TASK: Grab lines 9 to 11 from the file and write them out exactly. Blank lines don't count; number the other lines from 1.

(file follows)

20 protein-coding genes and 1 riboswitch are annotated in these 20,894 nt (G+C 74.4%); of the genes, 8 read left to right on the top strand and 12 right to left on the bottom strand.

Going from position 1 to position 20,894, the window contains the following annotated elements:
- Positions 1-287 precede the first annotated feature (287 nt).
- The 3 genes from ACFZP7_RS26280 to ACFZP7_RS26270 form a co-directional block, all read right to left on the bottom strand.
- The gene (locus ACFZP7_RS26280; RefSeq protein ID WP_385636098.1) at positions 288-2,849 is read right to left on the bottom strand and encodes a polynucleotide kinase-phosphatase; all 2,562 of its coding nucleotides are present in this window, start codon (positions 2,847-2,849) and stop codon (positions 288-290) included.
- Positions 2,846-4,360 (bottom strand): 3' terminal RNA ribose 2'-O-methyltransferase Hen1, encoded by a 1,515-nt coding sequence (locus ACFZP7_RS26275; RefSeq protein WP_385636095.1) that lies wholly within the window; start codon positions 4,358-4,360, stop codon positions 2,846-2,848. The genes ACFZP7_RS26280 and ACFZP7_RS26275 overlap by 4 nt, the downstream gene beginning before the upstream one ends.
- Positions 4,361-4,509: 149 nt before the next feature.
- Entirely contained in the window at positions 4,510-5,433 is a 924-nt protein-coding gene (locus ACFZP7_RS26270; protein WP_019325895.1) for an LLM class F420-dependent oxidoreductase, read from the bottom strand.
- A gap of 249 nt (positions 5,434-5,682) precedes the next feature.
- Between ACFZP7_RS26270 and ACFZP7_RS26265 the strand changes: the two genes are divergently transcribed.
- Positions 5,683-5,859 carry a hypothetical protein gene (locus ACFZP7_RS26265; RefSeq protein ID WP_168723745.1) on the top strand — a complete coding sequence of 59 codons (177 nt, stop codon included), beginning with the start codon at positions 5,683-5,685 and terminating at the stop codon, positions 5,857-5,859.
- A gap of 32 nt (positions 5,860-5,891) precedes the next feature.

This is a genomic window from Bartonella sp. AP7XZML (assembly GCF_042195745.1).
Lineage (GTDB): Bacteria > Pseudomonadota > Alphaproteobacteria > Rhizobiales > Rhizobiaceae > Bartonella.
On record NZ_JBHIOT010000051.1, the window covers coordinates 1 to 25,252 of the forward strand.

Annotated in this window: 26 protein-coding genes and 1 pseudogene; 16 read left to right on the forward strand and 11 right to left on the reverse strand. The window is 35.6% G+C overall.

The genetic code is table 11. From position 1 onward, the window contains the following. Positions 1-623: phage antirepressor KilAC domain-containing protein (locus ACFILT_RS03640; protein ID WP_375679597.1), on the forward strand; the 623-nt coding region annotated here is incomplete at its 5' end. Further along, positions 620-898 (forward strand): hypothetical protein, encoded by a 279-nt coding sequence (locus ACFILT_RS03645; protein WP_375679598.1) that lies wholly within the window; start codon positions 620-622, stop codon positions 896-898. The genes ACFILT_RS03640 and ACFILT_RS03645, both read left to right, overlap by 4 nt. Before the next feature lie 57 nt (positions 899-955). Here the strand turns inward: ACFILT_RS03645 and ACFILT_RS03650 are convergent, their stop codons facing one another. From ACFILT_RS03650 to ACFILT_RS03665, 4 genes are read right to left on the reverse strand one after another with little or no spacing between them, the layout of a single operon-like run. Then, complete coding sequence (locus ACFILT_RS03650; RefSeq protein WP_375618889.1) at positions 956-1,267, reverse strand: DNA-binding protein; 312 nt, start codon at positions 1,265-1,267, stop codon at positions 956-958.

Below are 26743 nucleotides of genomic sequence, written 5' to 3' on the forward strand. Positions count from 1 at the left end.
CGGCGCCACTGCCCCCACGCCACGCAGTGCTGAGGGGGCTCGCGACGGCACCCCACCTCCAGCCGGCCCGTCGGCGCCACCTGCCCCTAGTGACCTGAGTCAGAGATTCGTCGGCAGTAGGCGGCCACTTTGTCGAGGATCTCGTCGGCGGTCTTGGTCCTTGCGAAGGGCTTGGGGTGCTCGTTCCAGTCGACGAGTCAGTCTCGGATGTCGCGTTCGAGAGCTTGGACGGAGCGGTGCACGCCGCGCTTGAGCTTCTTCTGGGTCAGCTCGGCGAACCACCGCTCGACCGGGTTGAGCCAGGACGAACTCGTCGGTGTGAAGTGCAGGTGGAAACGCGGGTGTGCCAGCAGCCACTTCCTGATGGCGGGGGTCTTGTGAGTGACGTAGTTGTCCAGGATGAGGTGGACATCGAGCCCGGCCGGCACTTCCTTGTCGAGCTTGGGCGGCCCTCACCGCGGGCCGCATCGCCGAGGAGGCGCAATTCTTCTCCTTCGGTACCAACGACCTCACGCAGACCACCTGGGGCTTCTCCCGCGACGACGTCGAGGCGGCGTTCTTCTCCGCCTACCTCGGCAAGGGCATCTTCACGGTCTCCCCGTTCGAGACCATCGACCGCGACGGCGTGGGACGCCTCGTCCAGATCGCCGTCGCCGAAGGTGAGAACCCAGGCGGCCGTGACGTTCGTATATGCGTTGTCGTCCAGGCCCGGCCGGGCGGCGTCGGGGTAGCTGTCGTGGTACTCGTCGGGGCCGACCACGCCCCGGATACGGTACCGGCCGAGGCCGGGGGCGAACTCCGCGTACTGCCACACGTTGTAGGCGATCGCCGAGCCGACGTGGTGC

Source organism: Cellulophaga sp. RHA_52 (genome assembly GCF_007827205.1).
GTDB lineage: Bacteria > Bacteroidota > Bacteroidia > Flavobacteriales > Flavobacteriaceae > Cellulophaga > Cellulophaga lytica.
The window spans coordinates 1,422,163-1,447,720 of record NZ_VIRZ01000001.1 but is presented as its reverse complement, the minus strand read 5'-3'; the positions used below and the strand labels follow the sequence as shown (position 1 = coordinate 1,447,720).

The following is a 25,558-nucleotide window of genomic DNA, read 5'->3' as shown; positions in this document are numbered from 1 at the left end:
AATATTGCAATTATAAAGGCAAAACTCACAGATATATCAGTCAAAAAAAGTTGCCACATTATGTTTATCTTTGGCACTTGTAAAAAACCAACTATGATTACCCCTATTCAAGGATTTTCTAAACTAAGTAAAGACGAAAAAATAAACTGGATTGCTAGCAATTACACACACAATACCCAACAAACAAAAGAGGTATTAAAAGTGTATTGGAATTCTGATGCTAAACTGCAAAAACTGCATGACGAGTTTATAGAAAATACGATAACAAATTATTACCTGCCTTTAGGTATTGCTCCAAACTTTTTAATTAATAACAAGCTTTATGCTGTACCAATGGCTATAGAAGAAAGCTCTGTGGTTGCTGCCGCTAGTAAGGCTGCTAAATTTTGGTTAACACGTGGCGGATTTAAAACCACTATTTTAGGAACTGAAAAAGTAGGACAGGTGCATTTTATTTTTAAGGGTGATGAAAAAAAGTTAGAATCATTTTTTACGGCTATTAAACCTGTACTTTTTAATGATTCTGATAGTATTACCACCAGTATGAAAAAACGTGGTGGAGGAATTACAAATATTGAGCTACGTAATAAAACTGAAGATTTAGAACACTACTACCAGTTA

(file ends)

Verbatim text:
- A gap of 249 nt (positions 5,434-5,682) precedes the next feature.
- Between ACFZP7_RS26270 and ACFZP7_RS26265 the strand changes: the two genes are divergently transcribed.
- Positions 5,683-5,859 carry a hypothetical protein gene (locus ACFZP7_RS26265; RefSeq protein ID WP_168723745.1) on the top strand — a complete coding sequence of 59 codons (177 nt, stop codon included), beginning with the start codon at positions 5,683-5,685 and terminating at the stop codon, positions 5,857-5,859.